3 Things we know about Michigan State hoops thus far

NCAA Basketball: NCAA Tournament-Second Round-Kansas vs Michigan State
Mar 19, 2017; Tulsa, OK, USA; Michigan State Spartans head coach Tom Izzo looks on during the second half against the Kansas Jayhawks in the second round of the 2017 NCAA Tournament at BOK Center. Mandatory Credit: Brett Rojo-USA TODAY Sports

The college basketball season is underway and some teams have already made big impressions, both good (Duke University, 8-0 on the year) and bad (University of Arizona, 3-3 on the year). The Michigan State Spartans began the season with the usual “Tom Izzo Grind” schedule of facing Duke the second game of the year, then heading to the PK80 Invitational. As they get ready for the ACC/BigTen Challenge, let’s take a look at the early impressions of this Spartan team.



There are a few things you can always expect from Tom Izzo-coached teams: Crash the boards, physical play that leads to too many fouls, and play hard from start to finish. Through six games, MSU has owned the glass (minus the Duke game), played physical (minus the Duke game) and played hard from start to finish (yes, even in the Duke game). The one constant that has been through six games, TOO MANY TURNOVERS.

The season-opener against North Florida, the Spartans committed 21 turnovers. Against Duke, State committed 17 turnovers to Duke’s nine. Against DePaul, they committed 15 turnovers, and then another 24 turnovers were committed in the PK80 Victory Bracket Championship game against the defending NCAA Champion North Carolina Tar Heels. Now, in five of those six games, the turnovers did not end up costing Michigan State the victory, but at some point it will, and Tom knows this better than we do. You can bet he’s going to find ways to work on the team’s sloppy play and fix the turnover issues… if he wants his second National Championship.



For the first time in what feels like eons, Izzo has size on his side. From Miles Bridges to Nick Ward to Jaren Jackson Jr., Izzo has eight players ranging in size from 6-7 to 6-11, and he is learning to utilize that size (see North Carolina game). From disrupting shots, to completing alley-oops, the Spartan’s size is already wreaking havoc on their opponents, and they’re still learning to play together. If the PK80 Invitational is a sign of things to come for MSU, then that sign is a big flashing “don’t cross” sign. As in, don’t try to score in the paint, because it rarely works.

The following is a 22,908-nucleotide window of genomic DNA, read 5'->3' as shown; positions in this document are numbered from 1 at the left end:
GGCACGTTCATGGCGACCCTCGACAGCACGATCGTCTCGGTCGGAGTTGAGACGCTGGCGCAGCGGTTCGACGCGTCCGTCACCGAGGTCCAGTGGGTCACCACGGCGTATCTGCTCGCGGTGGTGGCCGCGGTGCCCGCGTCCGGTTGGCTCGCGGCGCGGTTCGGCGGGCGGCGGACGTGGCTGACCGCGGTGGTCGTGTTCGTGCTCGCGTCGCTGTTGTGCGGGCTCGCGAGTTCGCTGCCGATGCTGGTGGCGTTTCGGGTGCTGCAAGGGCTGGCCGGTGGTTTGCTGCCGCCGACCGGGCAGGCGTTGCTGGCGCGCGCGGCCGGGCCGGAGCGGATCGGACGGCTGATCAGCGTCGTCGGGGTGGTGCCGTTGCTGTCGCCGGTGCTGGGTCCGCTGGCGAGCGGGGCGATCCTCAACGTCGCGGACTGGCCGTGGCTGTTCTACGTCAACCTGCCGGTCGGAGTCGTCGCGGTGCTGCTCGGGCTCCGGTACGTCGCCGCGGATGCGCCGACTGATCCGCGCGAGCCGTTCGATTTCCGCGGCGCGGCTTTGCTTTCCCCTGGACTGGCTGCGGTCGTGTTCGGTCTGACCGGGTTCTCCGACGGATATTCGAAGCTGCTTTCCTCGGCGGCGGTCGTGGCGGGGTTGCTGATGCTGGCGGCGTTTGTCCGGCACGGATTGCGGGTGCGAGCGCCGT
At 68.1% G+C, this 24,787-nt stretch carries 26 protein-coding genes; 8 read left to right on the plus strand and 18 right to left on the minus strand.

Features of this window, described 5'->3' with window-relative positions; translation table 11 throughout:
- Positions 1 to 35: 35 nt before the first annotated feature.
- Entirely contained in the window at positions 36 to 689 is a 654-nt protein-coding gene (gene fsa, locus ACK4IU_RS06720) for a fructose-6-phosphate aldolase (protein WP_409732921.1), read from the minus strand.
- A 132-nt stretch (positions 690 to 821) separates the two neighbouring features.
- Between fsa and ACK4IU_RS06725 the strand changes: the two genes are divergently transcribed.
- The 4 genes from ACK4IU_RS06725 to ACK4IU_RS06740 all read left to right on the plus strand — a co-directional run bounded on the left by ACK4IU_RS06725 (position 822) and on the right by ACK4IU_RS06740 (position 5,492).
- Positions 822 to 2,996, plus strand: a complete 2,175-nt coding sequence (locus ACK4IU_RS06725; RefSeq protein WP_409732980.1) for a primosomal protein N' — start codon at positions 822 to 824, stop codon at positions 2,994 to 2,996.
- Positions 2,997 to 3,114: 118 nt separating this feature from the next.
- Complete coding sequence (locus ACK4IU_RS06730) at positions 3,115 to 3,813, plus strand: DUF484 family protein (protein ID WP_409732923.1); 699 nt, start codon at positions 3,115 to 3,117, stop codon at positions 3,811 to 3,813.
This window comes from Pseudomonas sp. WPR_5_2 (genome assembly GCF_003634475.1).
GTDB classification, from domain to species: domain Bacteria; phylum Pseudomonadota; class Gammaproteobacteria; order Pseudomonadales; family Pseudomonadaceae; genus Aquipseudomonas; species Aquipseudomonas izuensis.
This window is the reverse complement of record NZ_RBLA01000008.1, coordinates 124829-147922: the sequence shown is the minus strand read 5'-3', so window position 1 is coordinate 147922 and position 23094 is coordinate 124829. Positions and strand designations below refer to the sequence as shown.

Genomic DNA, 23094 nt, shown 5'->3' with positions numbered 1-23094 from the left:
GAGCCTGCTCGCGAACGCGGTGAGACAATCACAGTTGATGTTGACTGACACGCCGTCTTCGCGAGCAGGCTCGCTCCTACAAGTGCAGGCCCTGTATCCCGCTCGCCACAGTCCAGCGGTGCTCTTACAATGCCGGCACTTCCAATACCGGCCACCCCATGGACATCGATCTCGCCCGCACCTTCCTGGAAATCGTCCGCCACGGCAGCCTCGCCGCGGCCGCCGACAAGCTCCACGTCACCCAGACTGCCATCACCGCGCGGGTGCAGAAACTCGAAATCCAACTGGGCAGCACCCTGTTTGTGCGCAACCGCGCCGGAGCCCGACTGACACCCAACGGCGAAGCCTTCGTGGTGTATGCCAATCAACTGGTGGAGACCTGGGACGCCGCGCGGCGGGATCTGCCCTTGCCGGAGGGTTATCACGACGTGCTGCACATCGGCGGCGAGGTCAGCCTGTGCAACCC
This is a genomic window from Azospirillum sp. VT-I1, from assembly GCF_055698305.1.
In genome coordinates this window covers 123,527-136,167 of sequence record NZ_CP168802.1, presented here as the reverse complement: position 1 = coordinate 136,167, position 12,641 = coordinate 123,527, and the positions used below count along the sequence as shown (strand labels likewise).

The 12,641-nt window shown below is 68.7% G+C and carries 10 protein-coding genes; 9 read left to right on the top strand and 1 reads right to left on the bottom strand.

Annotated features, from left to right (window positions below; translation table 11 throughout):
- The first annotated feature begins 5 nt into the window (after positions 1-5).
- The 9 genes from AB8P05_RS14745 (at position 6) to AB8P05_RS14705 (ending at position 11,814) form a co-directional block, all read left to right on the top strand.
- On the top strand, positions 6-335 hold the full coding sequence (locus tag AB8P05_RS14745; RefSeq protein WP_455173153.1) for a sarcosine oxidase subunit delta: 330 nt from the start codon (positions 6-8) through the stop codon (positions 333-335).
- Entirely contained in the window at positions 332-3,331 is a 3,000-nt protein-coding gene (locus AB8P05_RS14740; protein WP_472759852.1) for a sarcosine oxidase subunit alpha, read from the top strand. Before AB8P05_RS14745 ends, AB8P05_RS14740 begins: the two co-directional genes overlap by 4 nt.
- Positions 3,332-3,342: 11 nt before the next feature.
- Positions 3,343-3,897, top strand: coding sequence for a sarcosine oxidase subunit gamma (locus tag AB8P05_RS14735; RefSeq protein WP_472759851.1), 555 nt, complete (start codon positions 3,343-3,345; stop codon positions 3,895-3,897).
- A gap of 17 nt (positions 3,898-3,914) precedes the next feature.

Against DePaul, UConn and UNC, the Spartans held them to a combined 28% shooting, and outrebounded them 138-88. Size can disrupt shots, make scorers feel uneasy, and cause them to miss open shots because they feel the defense is closer than it is (again see North Carolina game). Michigan State held 2017 NCAA Tournaments Most Outstanding Player Joel Berry II to 2-for-11 shooting, and a bunch of those misses were bunnies he normally makes with his eyes closed. You can say “oh he just missed those” or you can give credit to the sheer size of MSU and how that size presence disrupted Berry’s offense.



While having size is a huge boost, having a point guard who garners comparisons to the greatest point guard of all-time is the deciding factor. Cassius Winston was praised by Izzo before he ever stepped on the floor of the Breslin Center. And in his sophomore year at MSU, Winston is beginning to live up to the billing, most recently taking MVP honors at the PK80 Invitational. Through six games this season, Winston is averaging over 50% shooting from both inside and outside the arc for just over 12 points per game, as well as over seven assists per game. Against UConn in the PK80 semifinals, Winston exploded for 28 points on 12-for-15 shooting, including hitting 4-of-5 from deep, to go along with five assists, and more importantly, zero turnovers.

Look, I love Lourawls “Tum Tum” Nairn, but his lack of size, true scoring ability and court vision hurts the Spartans, and his speed can only make up for so much. But with Winston at the controls, the Michigan State offense is a beast to be reckoned with, because, just like with Magic, every player on the floor is looking his way to see who’s getting the ball. Magic’s ability to know you were open before YOU knew you were open is what made him so special, and Winston has shown flashes of that ability. He’s not 6-9 like Magic, and he might not be the enigmatic leader that Earvin was, but his talent-level at the point guard position is right up there with anyone else in the country. If he continues to improve, the Spartans will continue to win and win impressively. Big things are coming for this team, and Winston is the key that makes the car go.


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